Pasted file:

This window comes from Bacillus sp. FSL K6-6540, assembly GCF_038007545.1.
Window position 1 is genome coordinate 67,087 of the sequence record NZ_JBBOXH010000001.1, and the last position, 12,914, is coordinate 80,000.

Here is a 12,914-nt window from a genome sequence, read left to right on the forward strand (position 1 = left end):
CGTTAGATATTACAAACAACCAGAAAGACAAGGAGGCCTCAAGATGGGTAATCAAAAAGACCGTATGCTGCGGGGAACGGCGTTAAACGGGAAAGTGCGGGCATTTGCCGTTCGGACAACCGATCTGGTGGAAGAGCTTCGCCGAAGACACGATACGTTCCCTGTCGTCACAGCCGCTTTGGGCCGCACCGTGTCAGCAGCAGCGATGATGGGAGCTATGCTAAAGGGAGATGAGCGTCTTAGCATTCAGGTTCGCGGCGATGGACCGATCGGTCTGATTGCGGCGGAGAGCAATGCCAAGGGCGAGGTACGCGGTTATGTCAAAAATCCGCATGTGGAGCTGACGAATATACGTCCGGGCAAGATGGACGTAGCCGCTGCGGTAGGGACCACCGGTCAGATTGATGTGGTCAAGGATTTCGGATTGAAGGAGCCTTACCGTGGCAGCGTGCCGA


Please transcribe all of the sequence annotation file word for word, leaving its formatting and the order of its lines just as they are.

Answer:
This window comes from Bacillus sp. FSL K6-6540, assembly GCF_038007545.1.
Window position 1 is genome coordinate 67,087 of the sequence record NZ_JBBOXH010000001.1, and the last position, 12,914, is coordinate 80,000.

Here is a 12,914-nt window from a genome sequence, read left to right on the forward strand (position 1 = left end):
CGTTAGATATTACAAACAACCAGAAAGACAAGGAGGCCTCAAGATGGGTAATCAAAAAGACCGTATGCTGCGGGGAACGGCGTTAAACGGGAAAGTGCGGGCATTTGCCGTTCGGACAACCGATCTGGTGGAAGAGCTTCGCCGAAGACACGATACGTTCCCTGTCGTCACAGCCGCTTTGGGCCGCACCGTGTCAGCAGCAGCGATGATGGGAGCTATGCTAAAGGGAGATGAGCGTCTTAGCATTCAGGTTCGCGGCGATGGACCGATCGGTCTGATTGCGGCGGAGAGCAATGCCAAGGGCGAGGTACGCGGTTATGTCAAAAATCCGCATGTGGAGCTGACGAATATACGTCCGGGCAAGATGGACGTAGCCGCTGCGGTAGGGACCACCGGTCAGATTGATGTGGTCAAGGATTTCGGATTGAAGGAGCCTTACCGTGGCAGCGTGCCGA